1a. Objectives (from AD-416)
To develop comprehensive experimental data sets for testing and improving manure-borne pathogen fate and transport models suitable for nutrient management planning and environmental risk assessment.
1b. Approach (from AD-416)
Field experiments will be performed at the OPE3 field site and the Patuxent runoff site. To (a) evaluate the effect of the buffer strip status on its retention efficiency, (b) develop model parameters and evaluate model performance and (c) evaluate the phosphorus in runoff as a natural indicator of E. coli. The edge-of-the-field conditions will be simulated at the Patuxent site where the manure suspensions will be maniflolded to the simulated vegetated buffer strips with varying soil type, initial soil moisture content, vegetation status, and slope. The rainfall will be simulated to cause runoff that will be collected at the bottom of the strips. Concentrations of E. coli and P will be measured in the runoff transport. Appropriate complementary soil, hydrologic, and microbial measurements will be carried out. The field-scale transport will be studied at the OPE3 site after manure application in accordance with Maryland agronomic rates. E. coli contents will be monitored in manure, in soil, in runoff using automated samplers, in groundwater, and in the first order creek separated from the field with a riparian zone. All experiments will be performed with participation of USDA employees. Cooperator will participate in modeling, data analysis, and publication of results.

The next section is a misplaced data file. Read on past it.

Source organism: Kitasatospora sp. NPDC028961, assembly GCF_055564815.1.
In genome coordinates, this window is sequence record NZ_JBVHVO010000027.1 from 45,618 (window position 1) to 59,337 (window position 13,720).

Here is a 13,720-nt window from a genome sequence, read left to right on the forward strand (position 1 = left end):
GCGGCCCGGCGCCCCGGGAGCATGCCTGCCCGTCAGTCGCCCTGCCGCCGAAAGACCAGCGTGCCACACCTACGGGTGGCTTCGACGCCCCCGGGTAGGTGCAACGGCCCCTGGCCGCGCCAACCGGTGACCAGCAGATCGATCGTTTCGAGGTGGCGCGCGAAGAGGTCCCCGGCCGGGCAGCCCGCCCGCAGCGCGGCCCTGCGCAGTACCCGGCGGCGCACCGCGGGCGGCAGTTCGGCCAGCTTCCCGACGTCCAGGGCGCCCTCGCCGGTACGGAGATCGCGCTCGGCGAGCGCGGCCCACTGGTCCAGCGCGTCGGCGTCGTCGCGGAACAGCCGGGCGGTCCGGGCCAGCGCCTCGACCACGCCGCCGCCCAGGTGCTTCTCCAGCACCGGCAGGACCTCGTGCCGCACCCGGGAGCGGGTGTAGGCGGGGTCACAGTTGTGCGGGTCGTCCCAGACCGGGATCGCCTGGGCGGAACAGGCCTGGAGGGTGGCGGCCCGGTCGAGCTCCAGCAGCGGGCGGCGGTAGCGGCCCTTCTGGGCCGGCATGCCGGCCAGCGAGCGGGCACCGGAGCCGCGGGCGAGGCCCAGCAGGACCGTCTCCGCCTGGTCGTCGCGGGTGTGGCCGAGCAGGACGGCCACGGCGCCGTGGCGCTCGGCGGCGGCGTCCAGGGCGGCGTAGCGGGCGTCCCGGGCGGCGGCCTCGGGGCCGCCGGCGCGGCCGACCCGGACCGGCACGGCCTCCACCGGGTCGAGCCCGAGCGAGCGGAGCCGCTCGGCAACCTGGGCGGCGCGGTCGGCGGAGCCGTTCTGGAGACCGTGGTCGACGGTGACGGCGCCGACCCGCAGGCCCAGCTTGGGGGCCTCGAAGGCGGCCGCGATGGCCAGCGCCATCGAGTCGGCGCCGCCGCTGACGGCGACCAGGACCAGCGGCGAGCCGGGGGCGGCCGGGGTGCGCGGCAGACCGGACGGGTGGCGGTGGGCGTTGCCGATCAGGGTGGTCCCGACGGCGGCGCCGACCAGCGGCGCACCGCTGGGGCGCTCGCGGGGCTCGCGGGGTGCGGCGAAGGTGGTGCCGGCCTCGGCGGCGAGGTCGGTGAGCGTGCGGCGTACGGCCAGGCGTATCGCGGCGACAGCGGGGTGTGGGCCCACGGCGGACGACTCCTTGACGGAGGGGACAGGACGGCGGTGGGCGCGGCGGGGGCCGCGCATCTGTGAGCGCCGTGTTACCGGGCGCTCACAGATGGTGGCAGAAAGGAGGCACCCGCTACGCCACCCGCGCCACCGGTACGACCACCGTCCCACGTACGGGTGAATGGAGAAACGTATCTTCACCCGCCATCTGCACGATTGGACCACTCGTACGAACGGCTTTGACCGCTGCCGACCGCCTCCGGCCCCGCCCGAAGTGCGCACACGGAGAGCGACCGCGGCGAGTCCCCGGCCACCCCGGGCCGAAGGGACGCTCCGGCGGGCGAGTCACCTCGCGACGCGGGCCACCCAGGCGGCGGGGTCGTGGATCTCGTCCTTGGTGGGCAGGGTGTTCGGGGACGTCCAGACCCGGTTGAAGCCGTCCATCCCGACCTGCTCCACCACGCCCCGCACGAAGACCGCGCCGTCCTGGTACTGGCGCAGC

3. Progress Report
The research consisted of data analysis and modeling based on experimental data collected during experiments at the OPE3 lysimeter site re-instrumented to simulate the edge-of-field input of manure-borne E. coli to vegetated buffer strips. The experiments were carried out on clay loam and sandy loam soils to evaluate the efficiency of the vegetated filter strips in retaining manure-borne E. coli, phosphorus, and manure particulates, and to provide validation data for the mechanistic sub-model of surface transport of manure-borne E. coli at field scale. The unique dataset contained data on both E. coli runoff and soil concentrations allowing for mass balance calculations and evaluation of retention patterns in space and time. Work progress has been monitored by monthly meetings with UMD counterparts, and weekly group meetings.